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Angular 2 Tooling

Written by: Alain Thibodeau

Front-end web development moves at a fast pace and the tooling moves even faster. It wasn’t long ago that an editor and the script tag were sufficient to build an application. Our local development workflow was minimal, deploying meant opening an FTP client and uploading the files. The biggest decision was picking an editor. The process back then was simple; the need for a build process was laughable. Times have changed.

Today, browsers are more advanced and applications are more sophisticated. Having a build and environment workflow is now required. Before going to production, we need to process our application files for: concatenation, minification, timestamping, versioning, etc. The introduction of JavaScript supersets like TypeScript force us to transpile our code. And now, modules add another layer of processing, as we need to load modules in order and bundle them. All of this means that having a good toolset and workflow is necessary for being more productive and building a great application.

Setting up a workflow for Angular 2 can be frustrating and confusing. The extensive list of choice out there is overwhelming and some tools overlap in functionality. While we all have preferences when setting up our workflow and which tools we use, decisions need to be made. The specific needs for the application being developed need to be addressed. Generally, after trying out a few options we settle on the configuration that works for us and the types of applications we build. Ideally, we want to end up with a workflow and a set of tools that work for us rather than against us.

I’ve gathered a high level overview of the current state of tooling for Angular. I’ve tried to address every aspect of development. These are not all the tools out there, but the tools that stand out the most.

Task Runners

Simply put, a task runner… runs tasks (it manages the execution steps required to build your application, and more). It automates the repetition during the development process. Watching files, linting files, concatenating files, unit tests can all be ran by task runners. It lets you concentrate on developing the application instead of continuously manually running them.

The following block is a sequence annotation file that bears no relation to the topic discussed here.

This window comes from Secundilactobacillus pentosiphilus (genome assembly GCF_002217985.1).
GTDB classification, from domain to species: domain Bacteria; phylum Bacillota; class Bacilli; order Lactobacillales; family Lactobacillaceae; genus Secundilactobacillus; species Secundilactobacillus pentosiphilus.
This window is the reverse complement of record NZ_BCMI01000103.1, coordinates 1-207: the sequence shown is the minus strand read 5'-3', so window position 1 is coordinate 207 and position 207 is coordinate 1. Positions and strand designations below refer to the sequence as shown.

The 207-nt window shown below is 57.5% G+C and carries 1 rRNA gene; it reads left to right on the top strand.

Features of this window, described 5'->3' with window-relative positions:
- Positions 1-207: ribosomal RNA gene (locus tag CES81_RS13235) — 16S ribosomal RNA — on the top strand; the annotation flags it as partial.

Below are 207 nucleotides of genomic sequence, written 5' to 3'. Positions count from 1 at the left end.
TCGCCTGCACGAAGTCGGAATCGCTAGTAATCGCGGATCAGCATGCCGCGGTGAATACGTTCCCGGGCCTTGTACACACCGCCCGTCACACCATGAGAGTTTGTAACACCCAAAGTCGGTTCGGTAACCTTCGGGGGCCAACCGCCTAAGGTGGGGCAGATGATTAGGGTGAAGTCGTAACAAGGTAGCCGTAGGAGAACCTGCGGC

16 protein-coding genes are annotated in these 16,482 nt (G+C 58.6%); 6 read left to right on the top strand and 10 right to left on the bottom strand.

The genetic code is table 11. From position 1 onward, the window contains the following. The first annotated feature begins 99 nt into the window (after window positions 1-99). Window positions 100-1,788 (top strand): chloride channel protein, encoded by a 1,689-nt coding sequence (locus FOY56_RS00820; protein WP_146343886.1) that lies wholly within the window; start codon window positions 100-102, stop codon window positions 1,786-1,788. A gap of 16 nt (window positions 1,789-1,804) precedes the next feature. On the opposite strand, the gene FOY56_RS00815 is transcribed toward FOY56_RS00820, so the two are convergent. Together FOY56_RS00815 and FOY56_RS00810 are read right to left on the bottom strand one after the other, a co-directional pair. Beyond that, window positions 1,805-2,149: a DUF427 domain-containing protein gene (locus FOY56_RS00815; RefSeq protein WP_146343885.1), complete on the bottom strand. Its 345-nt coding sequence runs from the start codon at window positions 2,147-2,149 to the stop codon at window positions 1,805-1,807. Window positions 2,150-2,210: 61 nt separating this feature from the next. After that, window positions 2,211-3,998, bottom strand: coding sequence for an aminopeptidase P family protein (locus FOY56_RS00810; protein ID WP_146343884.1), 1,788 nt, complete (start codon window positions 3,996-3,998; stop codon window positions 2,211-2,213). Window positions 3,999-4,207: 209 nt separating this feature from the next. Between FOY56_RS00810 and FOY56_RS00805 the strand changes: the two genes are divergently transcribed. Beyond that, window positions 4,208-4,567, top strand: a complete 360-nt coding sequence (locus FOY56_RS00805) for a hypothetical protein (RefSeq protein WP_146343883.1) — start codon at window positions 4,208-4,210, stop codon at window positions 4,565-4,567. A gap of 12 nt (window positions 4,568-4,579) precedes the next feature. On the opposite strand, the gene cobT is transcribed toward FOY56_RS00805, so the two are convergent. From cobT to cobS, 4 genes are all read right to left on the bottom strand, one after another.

Grunt and Gulp

There are several task runners out there. Grunt and Gulp are the two that almost always come up when talking about JavaScript task runners. There are plenty of discussions about which one is better, so I will not get into that here. I’ve used both and I like both. The key difference is that Grunt is configuration oriented and Gulp is more script oriented (“code and pipes”). Your Gulp file will most likely always be smaller than your Grunt configuration. The Grunt file is all configurations. If you have a need for custom quick processing or changes you have to create a custom task. With Gulp you can just modify what you need right in the Gulp file.  Gulp is faster and easier to set up than Grunt. So in the end these are some of the key differences with task runners and the preference is yours.

NPM Scripts

It is worth mentioning that you may not even need a runner on smaller projects. It turns out that NPM has the ability to run scripts. Since everything that a task runner runs ultimately can run on the command line, we can just invoke those commands via NPM scripts. This can simplify the whole workflow greatly and reduce your node package dependencies. There comes a point however if you need to pass in too many configurations that the scripts become too long and hard to follow. This is the point where you should consider a task runner such as Gulp or Grunt.


It goes without saying that testing your applications is very important and dare I say should be mandatory. The Angular team has made it very easy for us to test our code and it is becoming easier and easier as time passes. Testing by itself is its own domain and one could spend a whole career doing it. Fortunately, the tooling for testing is straightforward and easy to set up even for the novice tester.